Fowler narrowed his eyes. For the first time that afternoon, he seemed to be paying close attention. “Vaughn’s pushing the teacher-pay bill, right?”

“Yes, the reverend wants to add an amendment that would increase funding for the school districts in the poorest counties.”

The governor nodded. He was clearly filing that pertinent fact in his head.

“We have a cabinet meeting on Thursday,” Booth continued, “and a conference at the Farm Bureau on Saturday. Sunday will be taken up by the wedding, I presume. You weren’t planning on a long honeymoon, were you, governor?”

“Hell no.” Fowler grimaced again.

“That’s good, because you’re scheduled to make a speech at the retailers convention in Gulf Shores on Monday night. Since you’re gonna be driving through Covington County on the way to the Gulf, you might want to make a stop at the Rattlesnake Rodeo in Andalusia. It’s a pretty big event, so there should be a good crowd. All you need to do is make a five-minute speech and sit for a few photos. Then you can get back on the road.”

“Fine with me.” Fowler swung his head in my direction. “Why don’t you come down to Gulf Shores with me, Jack? The weather’s always nice there this time of year.”

“That’s not a good idea,” Booth cut in. “Mr. Blanchard has no experience in press relations yet. He wouldn’t know what to do if a crisis came up. I should be the one to accompany you to Gulf Shores, governor.”

“No, you got enough work to do right here.” Fowler pointed a stubby finger at me. “Besides, Jack has to learn the ropes sooner or later. Might as well do it now. What do you say, Jack?”

“Sure, I can handle it,” I said.

Booth glared at me. “I don’t know if you realize the importance of this assignment, Mr. Blanchard. It’s absolutely essential that the governor’s trip go smoothly. He should arrive in Andalusia by three o’clock and leave by three-thirty. I don’t want you crossing paths with Congressman Bledsoe. If Bledsoe shows up at the same time, he might start a shouting match with you, or he’ll try to arrange a handshake photo that’ll make the governor look ridiculous. So if you see him, get out of there as quickly as possible. Am I making myself clear?”

Before I could answer, there was a commotion in the hallway outside the dining room. I heard a loud thud and then a woman shouting, “Be careful with those things!”

I recognized the voice. A moment later, Mabel Whitehead stepped into the dining room, decked out in a pink dress that was almost as big as a hoopskirt. Yards of poufy fabric billowed around her legs, and the lace hem grazed the floor. Behind her was a state trooper carrying a stack of hatboxes.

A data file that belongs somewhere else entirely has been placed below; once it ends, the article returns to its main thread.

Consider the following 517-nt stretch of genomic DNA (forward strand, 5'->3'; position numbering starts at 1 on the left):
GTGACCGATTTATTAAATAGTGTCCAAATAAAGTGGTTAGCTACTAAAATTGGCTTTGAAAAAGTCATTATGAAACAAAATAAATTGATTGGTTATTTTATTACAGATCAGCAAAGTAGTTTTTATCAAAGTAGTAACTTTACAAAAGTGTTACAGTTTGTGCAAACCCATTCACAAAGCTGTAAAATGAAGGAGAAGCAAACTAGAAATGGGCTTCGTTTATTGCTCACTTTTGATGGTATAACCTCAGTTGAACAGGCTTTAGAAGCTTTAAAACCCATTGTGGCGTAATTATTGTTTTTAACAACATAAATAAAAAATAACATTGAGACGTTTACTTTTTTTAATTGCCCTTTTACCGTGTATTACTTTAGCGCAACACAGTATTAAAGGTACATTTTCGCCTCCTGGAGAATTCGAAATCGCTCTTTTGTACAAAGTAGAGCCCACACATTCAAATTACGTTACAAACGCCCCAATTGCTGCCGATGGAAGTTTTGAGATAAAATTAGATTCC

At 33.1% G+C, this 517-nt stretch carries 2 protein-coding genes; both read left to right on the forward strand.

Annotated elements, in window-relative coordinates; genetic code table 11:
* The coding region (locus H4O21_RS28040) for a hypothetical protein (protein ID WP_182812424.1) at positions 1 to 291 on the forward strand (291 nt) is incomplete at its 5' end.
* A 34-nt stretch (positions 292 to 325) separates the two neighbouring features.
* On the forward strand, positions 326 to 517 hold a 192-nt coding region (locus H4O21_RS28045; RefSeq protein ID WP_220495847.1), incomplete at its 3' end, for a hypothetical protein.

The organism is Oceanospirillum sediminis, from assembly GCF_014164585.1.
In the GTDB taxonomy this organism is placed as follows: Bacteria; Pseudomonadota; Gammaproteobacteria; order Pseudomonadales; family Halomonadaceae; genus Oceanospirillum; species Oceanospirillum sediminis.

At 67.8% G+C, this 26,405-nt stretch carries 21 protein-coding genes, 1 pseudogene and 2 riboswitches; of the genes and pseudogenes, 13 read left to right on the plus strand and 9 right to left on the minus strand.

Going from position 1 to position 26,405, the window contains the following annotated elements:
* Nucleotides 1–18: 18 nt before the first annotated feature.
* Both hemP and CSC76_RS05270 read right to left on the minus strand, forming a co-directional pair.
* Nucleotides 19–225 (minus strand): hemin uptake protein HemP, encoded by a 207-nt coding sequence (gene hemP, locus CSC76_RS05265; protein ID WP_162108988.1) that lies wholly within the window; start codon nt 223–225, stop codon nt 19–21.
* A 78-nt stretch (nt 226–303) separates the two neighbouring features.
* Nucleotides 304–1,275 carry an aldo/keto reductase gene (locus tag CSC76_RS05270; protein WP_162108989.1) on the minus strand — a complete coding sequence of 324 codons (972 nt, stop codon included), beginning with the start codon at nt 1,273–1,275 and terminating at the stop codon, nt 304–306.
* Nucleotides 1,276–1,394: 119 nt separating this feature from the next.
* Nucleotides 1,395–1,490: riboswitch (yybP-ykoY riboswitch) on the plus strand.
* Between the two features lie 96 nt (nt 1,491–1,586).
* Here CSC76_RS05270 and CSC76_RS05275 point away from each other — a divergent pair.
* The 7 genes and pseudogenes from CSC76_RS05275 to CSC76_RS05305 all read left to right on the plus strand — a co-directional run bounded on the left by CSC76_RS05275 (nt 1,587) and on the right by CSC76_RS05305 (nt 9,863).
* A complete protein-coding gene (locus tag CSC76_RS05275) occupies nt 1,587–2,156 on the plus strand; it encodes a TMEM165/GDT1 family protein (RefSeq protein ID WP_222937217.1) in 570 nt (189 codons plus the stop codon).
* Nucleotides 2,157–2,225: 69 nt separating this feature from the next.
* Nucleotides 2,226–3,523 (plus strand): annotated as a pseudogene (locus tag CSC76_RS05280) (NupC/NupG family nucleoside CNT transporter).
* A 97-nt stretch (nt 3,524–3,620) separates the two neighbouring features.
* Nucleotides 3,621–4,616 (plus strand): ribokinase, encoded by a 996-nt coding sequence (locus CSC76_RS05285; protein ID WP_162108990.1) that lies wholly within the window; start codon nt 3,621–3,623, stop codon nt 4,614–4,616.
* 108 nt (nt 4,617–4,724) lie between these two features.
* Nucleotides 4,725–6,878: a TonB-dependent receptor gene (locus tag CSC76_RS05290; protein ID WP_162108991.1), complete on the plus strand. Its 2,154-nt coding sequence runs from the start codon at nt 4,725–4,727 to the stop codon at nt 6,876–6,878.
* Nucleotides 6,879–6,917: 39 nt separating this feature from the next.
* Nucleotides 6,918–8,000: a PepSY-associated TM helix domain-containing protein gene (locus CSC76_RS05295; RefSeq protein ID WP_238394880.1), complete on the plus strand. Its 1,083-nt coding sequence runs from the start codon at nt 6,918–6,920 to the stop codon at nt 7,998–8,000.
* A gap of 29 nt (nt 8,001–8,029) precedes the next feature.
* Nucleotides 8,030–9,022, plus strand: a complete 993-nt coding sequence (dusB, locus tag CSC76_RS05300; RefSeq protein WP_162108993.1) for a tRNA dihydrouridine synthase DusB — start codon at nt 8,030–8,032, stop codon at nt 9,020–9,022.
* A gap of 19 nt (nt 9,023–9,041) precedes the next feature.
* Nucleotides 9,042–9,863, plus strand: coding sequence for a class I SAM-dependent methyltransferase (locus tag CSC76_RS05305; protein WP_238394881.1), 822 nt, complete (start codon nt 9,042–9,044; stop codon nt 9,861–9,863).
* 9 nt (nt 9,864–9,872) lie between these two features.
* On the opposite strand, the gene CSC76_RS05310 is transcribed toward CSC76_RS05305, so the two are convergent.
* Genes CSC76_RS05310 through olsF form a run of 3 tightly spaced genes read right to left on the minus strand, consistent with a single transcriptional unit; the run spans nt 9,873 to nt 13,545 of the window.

“Jimmy darling, I’m here!” Mabel cried. She swished over to where Fowler sat and bent down to kiss his cheek. Except she didn’t actually kiss him, she kissed the air about two inches from his face while loudly humming, “Mmmmmwhaa!” Fowler shrank back from her, scowling.

“Congratulations, Mabel!” General Hobbs rose to his feet. “I heard the good news.”

“Why thank you, general,” Mabel drawled sweetly.

“Yes, congratulations, Mrs. Whitehead,” Booth added.

“Thank you, thank you all. I meant to tell y’all about this personally, but the last few days have just been so hectic. I realized yesterday that I didn’t have a single picture to use for the wedding announcement. So I said, ‘Jimmy, I just have to get a decent picture of myself,’ and he was sweet enough to let me use the mansion as a backdrop.”

“You sure look wonderful in that dress,” General Hobbs said.

Fowler seemed annoyed by the general’s comment. “Mabel, go on back to the patio. We’re finishing up a meeting here. Jack, you know where the patio is, we had a press conference there last month. Go with Mabel and show her the way.”

I stood up to go, but General Hobbs grabbed my sleeve. “Hey, Jack, you coming to my house for supper on Thursday? Cathy said she invited you.”

I hadn’t forgotten about Cathy’s invitation, but until that moment I wasn’t sure she still wanted me to come. She got pretty emotional the other night after we left the Jubilee. “Uh, yeah, sure, I remember.”

“My wife’s roasting a turkey,” the general said. “Be there at nineteen hundred hours.”

He let go of my sleeve and turned back to the governor. Then Mabel and I and the state trooper with the hatboxes headed for the patio behind the mansion.

Mabel’s dress rustled loudly as we walked down the hall. “You didn’t congratulate me, Jack,” Mabel chided. “Aren’t you gonna congratulate me?”

“Have you gone crazy?”

She lowered her voice. “Jackie dear, I simply don’t understand your reaction. What girl would turn down a chance at being First Lady?”